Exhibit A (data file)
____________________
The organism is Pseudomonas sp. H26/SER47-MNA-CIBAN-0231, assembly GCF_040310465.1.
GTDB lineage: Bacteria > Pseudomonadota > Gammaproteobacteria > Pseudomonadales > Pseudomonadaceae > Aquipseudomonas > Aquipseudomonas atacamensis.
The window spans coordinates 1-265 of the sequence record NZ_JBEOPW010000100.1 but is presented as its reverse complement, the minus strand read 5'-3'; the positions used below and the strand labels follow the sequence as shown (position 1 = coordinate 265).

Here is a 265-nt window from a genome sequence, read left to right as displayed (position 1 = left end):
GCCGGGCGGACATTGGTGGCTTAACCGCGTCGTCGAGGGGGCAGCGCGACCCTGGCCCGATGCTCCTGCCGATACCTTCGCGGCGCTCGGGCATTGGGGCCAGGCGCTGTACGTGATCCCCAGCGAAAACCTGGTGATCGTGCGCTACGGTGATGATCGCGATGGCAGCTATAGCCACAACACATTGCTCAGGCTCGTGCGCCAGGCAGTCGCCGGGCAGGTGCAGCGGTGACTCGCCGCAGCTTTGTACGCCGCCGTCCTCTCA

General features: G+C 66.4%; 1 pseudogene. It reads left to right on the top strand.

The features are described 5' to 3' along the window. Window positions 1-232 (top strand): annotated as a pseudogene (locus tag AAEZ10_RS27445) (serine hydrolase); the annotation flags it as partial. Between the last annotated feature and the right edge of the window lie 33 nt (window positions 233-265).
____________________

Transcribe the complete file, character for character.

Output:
The organism is Pseudomonas sp. H26/SER47-MNA-CIBAN-0231, assembly GCF_040310465.1.
GTDB lineage: Bacteria > Pseudomonadota > Gammaproteobacteria > Pseudomonadales > Pseudomonadaceae > Aquipseudomonas > Aquipseudomonas atacamensis.
The window spans coordinates 1-265 of the sequence record NZ_JBEOPW010000100.1 but is presented as its reverse complement, the minus strand read 5'-3'; the positions used below and the strand labels follow the sequence as shown (position 1 = coordinate 265).

Here is a 265-nt window from a genome sequence, read left to right as displayed (position 1 = left end):
GCCGGGCGGACATTGGTGGCTTAACCGCGTCGTCGAGGGGGCAGCGCGACCCTGGCCCGATGCTCCTGCCGATACCTTCGCGGCGCTCGGGCATTGGGGCCAGGCGCTGTACGTGATCCCCAGCGAAAACCTGGTGATCGTGCGCTACGGTGATGATCGCGATGGCAGCTATAGCCACAACACATTGCTCAGGCTCGTGCGCCAGGCAGTCGCCGGGCAGGTGCAGCGGTGACTCGCCGCAGCTTTGTACGCCGCCGTCCTCTCA

General features: G+C 66.4%; 1 pseudogene. It reads left to right on the top strand.

The features are described 5' to 3' along the window. Window positions 1-232 (top strand): annotated as a pseudogene (locus tag AAEZ10_RS27445) (serine hydrolase); the annotation flags it as partial. Between the last annotated feature and the right edge of the window lie 33 nt (window positions 233-265).